Posted November 2, 2021
Jesus teaches us, “The kingdom of heaven is like a merchant in search of fine pearls; on finding one pearl of great value, he went and sold all that he had and bought it.” (Matthew 13:46) At Morning Prayer on All Souls Day, Scott Robinson reminded the gathering that “you are the pearl.” The implication is that the merchant is God and “the selling of all he had” is the self-offering of God in the birth, life, ministry, death and resurrection of Jesus his Son. God is the seeker and we are the sought after.
Scott provides a gentle correction to our well-worn tendency to claim the active role in the parables and the responsible role in our spiritual lives. Ten years ago the Rev. Dr. Sam Wells gave a sermon and lecture at St. Martins where he did much the same move with the story of the Good Samaritan. The Vicar of our namesake church in London taught us to see that the Good Samaritan is a figure of Jesus and that we are the robbed and bleeding traveler in the ditch. Wells challenged our moralistic reading of the parable that puts us in the position of the Good Samaritan and revealed how the story is really about God’s generous attention to all of our broken souls. God is the seeker, the healer and we are the hurting souls who are sought.
Whenever we put the emphasis on our seeking after God, or our activity as a way to earn God’s approval we need to stop and recall that the active party is God who values our souls as “pearls of great price” and is willing to give up everything for us.
American culture has reduced Christianity to what scholars call “Moralistic, Therapeutic, Deism.” Deism is the belief that God is abstract, unavailable and inactive, more a principle than a personal being with loves, passions and projects to accomplish in us and in the cosmos. “Therapeutic” describes our desire to center everything we do on our own personal healing and happiness as is well attested by the massive self-help industry. Finally, “moralistic” describes our reduction of religion to a quest to be “good,” usually in a conventional sense of passing muster in the basics.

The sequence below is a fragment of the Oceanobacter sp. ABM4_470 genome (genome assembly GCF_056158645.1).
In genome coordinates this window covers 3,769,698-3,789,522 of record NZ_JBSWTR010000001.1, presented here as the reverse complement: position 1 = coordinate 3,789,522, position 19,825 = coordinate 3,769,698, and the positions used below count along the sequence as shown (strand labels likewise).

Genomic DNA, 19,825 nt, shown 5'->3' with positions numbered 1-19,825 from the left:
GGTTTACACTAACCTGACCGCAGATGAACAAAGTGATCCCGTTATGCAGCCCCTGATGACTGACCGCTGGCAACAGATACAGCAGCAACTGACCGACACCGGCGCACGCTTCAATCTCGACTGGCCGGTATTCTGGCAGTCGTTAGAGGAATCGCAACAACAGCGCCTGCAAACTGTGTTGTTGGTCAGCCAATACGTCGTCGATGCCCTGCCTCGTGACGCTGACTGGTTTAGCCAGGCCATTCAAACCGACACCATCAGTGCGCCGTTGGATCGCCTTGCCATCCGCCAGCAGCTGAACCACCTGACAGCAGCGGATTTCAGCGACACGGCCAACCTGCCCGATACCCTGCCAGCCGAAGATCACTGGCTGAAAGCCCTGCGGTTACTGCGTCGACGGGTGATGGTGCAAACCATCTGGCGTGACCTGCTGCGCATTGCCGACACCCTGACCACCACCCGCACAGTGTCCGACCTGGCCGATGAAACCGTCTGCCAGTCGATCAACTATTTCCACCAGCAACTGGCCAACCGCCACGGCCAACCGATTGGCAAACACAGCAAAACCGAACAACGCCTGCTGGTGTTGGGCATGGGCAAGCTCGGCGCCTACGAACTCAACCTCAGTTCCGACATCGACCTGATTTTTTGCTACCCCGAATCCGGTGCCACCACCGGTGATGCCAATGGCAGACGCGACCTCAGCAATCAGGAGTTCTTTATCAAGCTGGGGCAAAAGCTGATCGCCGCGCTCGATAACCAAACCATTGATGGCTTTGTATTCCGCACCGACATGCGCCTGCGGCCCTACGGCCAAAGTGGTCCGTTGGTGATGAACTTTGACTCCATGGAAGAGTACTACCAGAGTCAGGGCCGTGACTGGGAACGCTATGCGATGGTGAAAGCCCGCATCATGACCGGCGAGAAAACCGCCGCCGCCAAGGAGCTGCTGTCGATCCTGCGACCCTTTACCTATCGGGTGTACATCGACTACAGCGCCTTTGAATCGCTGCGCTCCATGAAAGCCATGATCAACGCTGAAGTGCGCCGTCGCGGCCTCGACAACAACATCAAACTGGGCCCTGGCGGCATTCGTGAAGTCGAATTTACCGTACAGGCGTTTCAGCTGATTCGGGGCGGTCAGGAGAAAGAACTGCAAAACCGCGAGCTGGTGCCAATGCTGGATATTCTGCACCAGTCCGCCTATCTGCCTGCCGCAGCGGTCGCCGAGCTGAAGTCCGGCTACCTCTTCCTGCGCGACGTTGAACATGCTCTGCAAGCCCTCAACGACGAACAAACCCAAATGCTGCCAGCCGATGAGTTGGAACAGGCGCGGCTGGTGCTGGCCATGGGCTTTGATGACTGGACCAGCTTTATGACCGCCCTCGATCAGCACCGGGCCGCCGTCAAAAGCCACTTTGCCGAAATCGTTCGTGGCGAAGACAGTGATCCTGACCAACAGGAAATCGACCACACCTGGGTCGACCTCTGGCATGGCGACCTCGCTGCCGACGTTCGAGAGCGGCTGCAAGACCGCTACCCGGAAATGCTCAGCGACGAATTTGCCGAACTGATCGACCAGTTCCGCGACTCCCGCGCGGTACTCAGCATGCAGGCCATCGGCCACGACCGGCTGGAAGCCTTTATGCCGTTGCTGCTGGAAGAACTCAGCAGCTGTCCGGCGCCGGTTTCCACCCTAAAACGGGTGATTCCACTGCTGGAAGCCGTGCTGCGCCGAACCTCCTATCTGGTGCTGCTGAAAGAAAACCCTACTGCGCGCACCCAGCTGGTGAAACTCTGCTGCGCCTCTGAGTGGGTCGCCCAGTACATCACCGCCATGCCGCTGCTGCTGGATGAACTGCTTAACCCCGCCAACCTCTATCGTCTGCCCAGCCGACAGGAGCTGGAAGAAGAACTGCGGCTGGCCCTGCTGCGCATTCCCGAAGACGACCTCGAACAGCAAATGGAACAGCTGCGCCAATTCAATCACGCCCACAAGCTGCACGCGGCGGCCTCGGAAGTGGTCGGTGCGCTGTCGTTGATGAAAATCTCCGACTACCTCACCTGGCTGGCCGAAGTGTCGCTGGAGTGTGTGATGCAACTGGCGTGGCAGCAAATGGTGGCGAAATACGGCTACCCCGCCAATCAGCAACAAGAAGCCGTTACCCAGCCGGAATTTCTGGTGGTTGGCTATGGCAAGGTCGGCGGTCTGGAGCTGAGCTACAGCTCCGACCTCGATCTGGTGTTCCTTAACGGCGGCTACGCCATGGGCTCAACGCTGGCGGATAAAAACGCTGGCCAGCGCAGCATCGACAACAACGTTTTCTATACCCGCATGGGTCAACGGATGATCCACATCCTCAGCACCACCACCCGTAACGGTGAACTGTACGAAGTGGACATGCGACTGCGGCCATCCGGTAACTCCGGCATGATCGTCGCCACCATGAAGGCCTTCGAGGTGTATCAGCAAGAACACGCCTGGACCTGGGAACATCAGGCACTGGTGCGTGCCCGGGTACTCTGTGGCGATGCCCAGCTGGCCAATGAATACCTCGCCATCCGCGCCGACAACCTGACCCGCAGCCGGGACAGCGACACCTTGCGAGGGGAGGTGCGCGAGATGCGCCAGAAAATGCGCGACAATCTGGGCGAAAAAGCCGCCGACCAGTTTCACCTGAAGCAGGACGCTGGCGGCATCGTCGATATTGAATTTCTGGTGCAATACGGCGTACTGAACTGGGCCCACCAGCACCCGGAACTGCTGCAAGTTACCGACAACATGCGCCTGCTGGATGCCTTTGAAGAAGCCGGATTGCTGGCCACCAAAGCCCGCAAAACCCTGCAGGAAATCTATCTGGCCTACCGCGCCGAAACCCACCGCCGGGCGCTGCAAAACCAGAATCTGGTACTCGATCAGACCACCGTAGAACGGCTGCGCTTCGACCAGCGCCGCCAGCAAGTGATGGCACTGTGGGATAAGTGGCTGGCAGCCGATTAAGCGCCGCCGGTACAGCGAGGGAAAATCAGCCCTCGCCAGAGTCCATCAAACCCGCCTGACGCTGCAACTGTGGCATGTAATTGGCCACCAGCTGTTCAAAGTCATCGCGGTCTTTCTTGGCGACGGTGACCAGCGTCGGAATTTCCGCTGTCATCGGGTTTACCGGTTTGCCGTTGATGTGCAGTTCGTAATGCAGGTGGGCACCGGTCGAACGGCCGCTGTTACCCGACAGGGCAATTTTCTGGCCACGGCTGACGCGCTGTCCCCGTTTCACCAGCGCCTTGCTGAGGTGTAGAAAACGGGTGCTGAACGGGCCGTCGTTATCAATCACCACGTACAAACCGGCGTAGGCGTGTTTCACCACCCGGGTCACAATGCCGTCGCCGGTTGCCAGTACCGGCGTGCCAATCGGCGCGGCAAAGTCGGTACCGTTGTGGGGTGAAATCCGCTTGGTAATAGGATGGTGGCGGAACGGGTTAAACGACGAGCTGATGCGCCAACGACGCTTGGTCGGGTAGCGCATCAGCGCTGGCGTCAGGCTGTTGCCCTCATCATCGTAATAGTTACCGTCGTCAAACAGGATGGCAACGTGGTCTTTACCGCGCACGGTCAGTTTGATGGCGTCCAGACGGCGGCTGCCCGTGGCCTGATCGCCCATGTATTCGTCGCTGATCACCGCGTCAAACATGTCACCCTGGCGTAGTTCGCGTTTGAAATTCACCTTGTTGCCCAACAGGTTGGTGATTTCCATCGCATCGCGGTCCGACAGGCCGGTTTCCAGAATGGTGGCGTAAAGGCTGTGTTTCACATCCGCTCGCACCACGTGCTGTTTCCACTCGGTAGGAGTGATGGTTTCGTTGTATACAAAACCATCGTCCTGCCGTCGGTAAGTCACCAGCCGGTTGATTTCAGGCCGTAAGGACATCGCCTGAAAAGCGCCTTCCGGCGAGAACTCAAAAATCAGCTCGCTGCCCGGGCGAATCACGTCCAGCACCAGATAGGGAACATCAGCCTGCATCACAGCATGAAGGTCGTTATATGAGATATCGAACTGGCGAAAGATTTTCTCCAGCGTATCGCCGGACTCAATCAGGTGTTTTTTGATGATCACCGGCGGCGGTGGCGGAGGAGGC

Jesus rubs against all of our attempts to reduce the movement that bears his name to “Moralistic, Therapeutic, Deism.” Our God actively and sacrificially seeks us out and ministers to us in our most broken places, lifting us up into new life. We owe everything to God’s grace; a word that describes God’s self-offering, holding-nothing-back, pursuit of our precious souls. Next time we are tempted to “do good” to “feel good about ourselves” we need to remember that our goodness is restored to us in God’s love for us and work from there.
The Rev. Jarrett Kerbel
The Rev. Jarrett Kerbel
(215) 247-7466 ext. 101
The Rev. Jarrett Kerbel (he/him) was educated at Northwestern University, the University of Chicago and Union Theological Seminary in New York City. He was ordained Priest in 1995 in Danville, Pennsylvania where he worked as a Hospital Chaplain and a Head Start teacher. Pastoral positions followed at the Church of St. John the Evangelist in Flossmoor, Illinois, St. Paul and the Redeemer in Chicago, and then Rector at St. Mary’s Episcopal Church in Park Ridge, Illinois. After following his wife, the Rev. Dr. Alison Boden, to her new position in Princeton, New Jersey, he was called to be the Executive Director of the Crisis Ministry of Mercer County. The largest food pantry and the gateway agency for Homelessness Prevention services in Mercer County, the Crisis Ministry also runs a Welfare to Work program and an innovative free farmers market. Jarrett became Rector of St. Martin’s in February 2011. He formerly served as the co-chair of Philadelphians Organized to Witness Empower and Rebuild (POWER). Jarrett serves as Dean of the Wissahickon Deanery and is an Associate of the Order of the Holy Cross. He is an Adjunct Professor at Princeton Theological Seminary where he co-teaches a regular class on Faith Based Community Organizing, Theology and Practice. Jarrett has been published in Sojourners, the Huffington Post, Yours the Power, and the Journal of Public Theology. He is the father of two children, Timothy and Martha.
The Rector's Note is a blog of weekly reflections by the Rev. Jarrett Kerbel.
Read and reflect each week with Jarrett. On occasion, we have a second post or a guest post that runs in the Recto…